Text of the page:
Mike Reed (17:06.426)
Yeah, yeah, yep, yep.
Mike Reed (17:17.359)
Yeah. That's right. That's right. Yep.
Mike Reed (17:27.41)
That's exactly what happened. And I was actually, I embarrassed to tell you this, but I was actually emotional. And she was like, you know, get ahold of yourself. And so I lined up to get in the water and she was probably more excited and more engaged in the whole thing than I was.
Yeah, of course. Yeah, yeah.
Mike Reed (17:54.766)
And she was right there when I was just about to go in the water. I blew her a kiss and boom, I was in and it was, it was, it was on. And I just remember just saying, you know what? I love this and just went at it. Um, and it just was one of those perfect days. Um, I kind of knew on the bike is a two loop bike. And I, I knew at the time I looked at my, uh, I don't
Monitor my speed it's on my second screen of my garment what I monitor is I monitor I monitor my normalized power Because I know where I want to be right and I looked at my and I really felt I was holding a good arrow position the whole time and I ended up peeking at my speed halfway through and I was averaging like 22.5 miles an hour for the race and I'm like, okay, this is on and I and so
Mike Reed (18:47.134)
It was, I didn't know where I was though. And you don't know where you were or where you are. So I came off the bike and, um, Of course I saw Chelsea literally a hundred yards out of the tent. And, um, I started running and you know, you're not supposed to give your athlete splits and she's good. She's here. She's careful, but she kind of runs beside me. She says, uh, you're in the lead. I said, Oh,
Mike Reed (19:14.826)
Excellent. Let's go. So and that's kind of how it played out. And in Maryland, it's a three and a half loops on the run. I got to see her quite a bit. And there was one guy that was chasing me. And she would tell me she'd come past her and she'd say, you need to speed up. And I'd look at her go, what? I'm running, you know, I'm at an Ironman. How can I speed up? She said, you might want to speed up a little bit.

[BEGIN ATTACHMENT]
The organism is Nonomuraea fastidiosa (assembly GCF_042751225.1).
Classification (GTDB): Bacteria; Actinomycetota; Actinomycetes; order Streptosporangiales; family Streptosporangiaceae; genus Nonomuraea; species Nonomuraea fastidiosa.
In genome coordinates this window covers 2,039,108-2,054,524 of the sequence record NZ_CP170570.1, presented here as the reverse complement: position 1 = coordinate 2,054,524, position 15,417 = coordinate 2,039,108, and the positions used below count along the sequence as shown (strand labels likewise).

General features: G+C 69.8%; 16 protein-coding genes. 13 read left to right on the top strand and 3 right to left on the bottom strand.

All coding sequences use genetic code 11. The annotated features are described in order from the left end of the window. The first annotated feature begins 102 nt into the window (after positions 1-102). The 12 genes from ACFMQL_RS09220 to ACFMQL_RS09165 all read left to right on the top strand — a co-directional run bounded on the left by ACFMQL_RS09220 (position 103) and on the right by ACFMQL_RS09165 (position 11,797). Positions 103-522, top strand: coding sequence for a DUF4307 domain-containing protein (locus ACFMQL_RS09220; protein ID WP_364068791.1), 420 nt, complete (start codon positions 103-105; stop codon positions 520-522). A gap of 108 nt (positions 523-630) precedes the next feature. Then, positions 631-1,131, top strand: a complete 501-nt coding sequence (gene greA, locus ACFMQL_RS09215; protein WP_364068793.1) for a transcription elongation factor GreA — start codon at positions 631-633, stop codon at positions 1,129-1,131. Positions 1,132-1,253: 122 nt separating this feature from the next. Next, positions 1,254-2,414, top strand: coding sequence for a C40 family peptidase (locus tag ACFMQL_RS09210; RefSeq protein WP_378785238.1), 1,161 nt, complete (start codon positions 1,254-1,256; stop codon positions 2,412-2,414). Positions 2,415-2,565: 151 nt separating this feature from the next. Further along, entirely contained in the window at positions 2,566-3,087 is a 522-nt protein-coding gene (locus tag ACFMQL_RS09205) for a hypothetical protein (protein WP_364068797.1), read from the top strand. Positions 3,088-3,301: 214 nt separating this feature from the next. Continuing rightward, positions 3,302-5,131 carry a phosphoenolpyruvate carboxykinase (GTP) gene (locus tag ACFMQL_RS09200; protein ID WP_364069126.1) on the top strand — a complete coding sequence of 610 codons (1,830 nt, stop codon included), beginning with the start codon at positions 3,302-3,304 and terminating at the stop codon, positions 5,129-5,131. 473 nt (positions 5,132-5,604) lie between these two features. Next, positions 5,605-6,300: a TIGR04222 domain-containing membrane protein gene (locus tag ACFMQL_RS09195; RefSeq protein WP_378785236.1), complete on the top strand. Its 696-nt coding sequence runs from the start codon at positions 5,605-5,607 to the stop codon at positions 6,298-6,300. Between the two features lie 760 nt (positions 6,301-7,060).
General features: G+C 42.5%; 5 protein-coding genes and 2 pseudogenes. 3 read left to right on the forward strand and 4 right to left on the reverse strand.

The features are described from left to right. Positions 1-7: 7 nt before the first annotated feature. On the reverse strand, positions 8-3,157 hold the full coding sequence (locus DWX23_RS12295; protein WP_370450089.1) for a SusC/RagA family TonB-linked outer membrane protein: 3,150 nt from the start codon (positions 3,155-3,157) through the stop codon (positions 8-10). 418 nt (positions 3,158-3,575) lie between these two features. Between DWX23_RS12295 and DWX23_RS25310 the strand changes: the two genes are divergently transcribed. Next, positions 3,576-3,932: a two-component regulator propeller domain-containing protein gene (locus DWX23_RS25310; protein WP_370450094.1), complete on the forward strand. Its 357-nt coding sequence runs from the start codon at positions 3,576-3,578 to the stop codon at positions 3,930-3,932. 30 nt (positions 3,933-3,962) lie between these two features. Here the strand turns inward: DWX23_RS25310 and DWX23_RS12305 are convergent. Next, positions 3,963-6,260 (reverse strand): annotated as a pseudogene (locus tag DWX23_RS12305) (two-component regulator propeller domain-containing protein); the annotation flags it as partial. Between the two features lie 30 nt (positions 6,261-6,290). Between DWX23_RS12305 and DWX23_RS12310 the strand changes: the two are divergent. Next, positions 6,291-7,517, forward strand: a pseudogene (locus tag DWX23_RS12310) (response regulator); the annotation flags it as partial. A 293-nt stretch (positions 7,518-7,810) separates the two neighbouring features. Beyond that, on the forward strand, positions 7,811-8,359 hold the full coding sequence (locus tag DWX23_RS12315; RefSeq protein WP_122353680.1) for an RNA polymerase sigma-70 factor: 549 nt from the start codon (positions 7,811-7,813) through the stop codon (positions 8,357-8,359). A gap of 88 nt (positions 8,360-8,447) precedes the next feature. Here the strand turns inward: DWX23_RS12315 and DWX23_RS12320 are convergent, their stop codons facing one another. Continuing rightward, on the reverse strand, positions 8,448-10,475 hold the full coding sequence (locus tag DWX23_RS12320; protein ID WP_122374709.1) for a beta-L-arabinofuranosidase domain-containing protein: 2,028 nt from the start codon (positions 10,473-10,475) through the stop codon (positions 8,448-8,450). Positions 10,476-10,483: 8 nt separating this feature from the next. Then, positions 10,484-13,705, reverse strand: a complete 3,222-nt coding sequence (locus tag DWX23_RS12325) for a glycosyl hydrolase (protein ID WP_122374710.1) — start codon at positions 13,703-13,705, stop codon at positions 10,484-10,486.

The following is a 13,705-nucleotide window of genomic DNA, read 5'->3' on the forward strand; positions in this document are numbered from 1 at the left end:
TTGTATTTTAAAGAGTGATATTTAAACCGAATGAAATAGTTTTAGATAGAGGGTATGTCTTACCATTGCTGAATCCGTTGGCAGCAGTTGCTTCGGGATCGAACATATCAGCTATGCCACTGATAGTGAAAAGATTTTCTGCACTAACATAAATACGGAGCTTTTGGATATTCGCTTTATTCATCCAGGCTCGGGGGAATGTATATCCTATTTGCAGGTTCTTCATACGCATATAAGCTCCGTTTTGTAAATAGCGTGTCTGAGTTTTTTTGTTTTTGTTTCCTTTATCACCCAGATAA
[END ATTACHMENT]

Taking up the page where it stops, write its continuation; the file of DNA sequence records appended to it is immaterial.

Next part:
So anyway, it was just a special day and I didn't, I don't think I would have allowed myself to imagine years ago that I could ever win an Ironman race. And I was coming down, I was at mile 24, and I think the guy who was chasing me, a couple of his buddies were in the crowd and I didn't realize it. And one of them pointed at me as I was coming around a corner. And I kind of just figured, I think he knows the guy.
that I'm like competing against. Cause he came in second place 16 minutes behind me. And then the third place was 45 minutes behind me. So he looks at me at with two and a half miles to go. And he says, you did it. You won. He said, good race. He said, you got this done. And I realized, okay, this is actually happening. And so that last two miles was just so much fun and came across the finish line.
You could hear Chelsea on the video screaming at me. So it was just, it was great.
That's incredible, Mike. That's congratulations. That's amazing. So what did the, what did the recovery look like? Cause now you're, you know, you've got your eyes set on New York city marathon. I mean, you're, you don't stop. So what happens then is it just a lot of rest the next couple of weeks, but I mean, you still probably had to get a couple of runs in, um, get the build back on and, and get ready to race, right? Mentally, obviously kind of decompress a little bit and it's a big high to come off of.
Mike Reed (20:46.29)
Mike Reed (21:08.378)